4. Eat whatever you want, but not as much as you want. If it is something I really crave, then I allow myself 3-4 bites.
                                                    5. Never eat processed junk food.
                                                    6. Never turn down homeade desserts (I have a sweet tooth). Even if you only have a bite or two.
                                                    7. Don't drink your calories. Mostly water every day. A glass of wine once a week.
                                                    8. Every once in a while, have a meal where you eat whatever you want. Just stop when you are full.

                                                    1 Reply
                                                    1. re: Honey Bee

                                                      alas, honeybee, if I ate that, [and I have], I'd pack on pounds like crazy. I skate hard 2 1/2 hours a day, can gain weight on one whole orange or apple, never go back for seconds, limit myself to a modest serving, never have dessert except berries, never eat hamburgers/french fries/junk, and STILL gain weight if I don't keep my carbs under 30 for the day, under 20 if I want to lose anything. People are just that different, I think...and I don't doubt for a moment that's a healthy routine you have; but carrying 80 extra pounds'll kill you, so alas, no desserts for me, not for the last 40 years, just berries, salmon, lots of salmon, chops, and, yep, bacon when I want it. I tried all the healthy diets, gained back 10 of my 40 plus pounds while strictly adhering to the shipped food from Nutrisystem; went back on Atkins and lost the 10 plus a little. So I'm downward bound again....got some more to go.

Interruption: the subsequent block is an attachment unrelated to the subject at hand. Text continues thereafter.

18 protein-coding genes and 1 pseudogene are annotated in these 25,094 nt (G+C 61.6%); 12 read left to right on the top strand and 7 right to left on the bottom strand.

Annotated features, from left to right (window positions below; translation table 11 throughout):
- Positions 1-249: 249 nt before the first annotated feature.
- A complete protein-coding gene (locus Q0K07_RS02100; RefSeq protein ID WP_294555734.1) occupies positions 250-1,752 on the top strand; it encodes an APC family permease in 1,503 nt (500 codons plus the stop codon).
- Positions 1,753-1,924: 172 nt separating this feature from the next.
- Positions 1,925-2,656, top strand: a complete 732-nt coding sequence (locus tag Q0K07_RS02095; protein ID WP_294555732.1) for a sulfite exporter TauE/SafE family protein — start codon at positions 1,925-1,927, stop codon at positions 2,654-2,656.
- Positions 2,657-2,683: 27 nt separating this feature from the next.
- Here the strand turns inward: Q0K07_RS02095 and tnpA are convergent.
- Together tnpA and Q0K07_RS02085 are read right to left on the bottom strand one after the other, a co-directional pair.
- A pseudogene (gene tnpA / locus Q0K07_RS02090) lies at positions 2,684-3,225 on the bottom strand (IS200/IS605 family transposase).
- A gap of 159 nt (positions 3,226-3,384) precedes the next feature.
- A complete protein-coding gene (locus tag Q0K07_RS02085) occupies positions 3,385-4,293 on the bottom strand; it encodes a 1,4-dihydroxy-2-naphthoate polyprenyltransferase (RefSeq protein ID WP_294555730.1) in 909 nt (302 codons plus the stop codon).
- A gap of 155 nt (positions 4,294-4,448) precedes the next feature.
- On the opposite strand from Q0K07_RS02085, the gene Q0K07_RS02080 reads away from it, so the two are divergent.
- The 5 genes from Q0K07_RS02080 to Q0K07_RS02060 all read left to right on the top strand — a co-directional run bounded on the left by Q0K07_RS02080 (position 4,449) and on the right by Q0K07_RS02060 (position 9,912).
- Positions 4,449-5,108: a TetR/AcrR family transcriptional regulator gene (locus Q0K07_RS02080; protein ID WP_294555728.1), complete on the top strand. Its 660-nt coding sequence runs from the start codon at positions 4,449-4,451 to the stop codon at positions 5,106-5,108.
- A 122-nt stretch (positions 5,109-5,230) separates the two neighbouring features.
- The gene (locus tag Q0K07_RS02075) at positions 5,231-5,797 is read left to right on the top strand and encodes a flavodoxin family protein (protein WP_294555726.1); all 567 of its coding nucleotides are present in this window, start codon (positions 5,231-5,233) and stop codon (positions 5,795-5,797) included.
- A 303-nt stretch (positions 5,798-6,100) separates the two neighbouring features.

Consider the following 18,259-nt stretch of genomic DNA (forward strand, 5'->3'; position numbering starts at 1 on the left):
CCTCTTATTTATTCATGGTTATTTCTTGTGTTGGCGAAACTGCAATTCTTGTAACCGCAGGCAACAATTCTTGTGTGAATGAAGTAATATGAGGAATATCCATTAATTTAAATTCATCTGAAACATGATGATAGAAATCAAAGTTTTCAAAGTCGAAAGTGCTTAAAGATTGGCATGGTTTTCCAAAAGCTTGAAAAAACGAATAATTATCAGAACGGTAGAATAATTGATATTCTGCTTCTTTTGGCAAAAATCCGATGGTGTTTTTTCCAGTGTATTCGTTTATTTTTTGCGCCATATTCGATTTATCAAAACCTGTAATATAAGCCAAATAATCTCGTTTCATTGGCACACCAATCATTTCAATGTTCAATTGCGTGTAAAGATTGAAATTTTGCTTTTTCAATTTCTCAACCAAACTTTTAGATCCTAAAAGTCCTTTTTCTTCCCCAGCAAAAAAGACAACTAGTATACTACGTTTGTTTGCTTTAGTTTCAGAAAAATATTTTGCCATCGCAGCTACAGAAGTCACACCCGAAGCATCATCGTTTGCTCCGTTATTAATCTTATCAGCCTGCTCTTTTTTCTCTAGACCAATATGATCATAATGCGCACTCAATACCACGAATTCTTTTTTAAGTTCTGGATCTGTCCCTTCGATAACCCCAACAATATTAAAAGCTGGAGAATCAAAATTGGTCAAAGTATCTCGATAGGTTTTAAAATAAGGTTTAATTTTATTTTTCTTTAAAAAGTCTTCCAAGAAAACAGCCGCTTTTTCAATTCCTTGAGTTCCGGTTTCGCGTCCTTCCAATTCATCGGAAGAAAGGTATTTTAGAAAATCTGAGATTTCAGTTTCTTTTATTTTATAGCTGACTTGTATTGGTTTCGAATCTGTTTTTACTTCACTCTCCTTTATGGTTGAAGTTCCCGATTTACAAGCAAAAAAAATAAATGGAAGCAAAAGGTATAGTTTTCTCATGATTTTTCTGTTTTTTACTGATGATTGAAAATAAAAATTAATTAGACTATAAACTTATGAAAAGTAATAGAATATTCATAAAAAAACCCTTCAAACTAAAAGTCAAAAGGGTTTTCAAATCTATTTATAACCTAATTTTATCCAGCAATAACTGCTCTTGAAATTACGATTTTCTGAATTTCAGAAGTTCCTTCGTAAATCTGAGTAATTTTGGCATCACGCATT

What we'll all agree on, for sure, is a doctor's involvement: blood tests, cardiac tests, cholesterol tests, etc, and exercise as hard as you can. I'm lucky that I can skate a couple of hours a day. If you can't, it's so much harder. Brain work helps: the brain burns up more calories than one would guess...but if you can walk down the block and back, that's going to up the metabolism; and muscle is calorie-hungry, so that helps, even if you're breaking a sweat after 3 houses down the sidewalk.

                                                    2. Another resource to check out might be the website for the biggest loser I watch the show and I think they have a lot of weight loss tips and workouts on there, at least that is what they say, and after seeing the people go through that program they are doing something right!

                                                      1 Reply
                                                      1. re: ktmoomau

                                                        Bunch of Crap - I livd in Italy and watched all my healthy friends (male and female) liberally dose their pizzas and pasta with olive oil (gasp!)

                                                        But they also WALK and dont sit on their arses and watch tv all day...

                                                        Eat what you want and excersise!

                                                      2. It's not carbohydrates that are a problem. You need lots of carbs -- but complex ones -- like fruits, vegetables and whole grains.

                                                        The problem with the American diet is all the processed carbs: white rice; white flour; refined sugar; and Gawd help us, all the corn syrup. Those things rev up your system and then leave you hungry for more of the same.

                                                        Eliminate them and your appetite will fall naturally and you will be consuming what your body needs.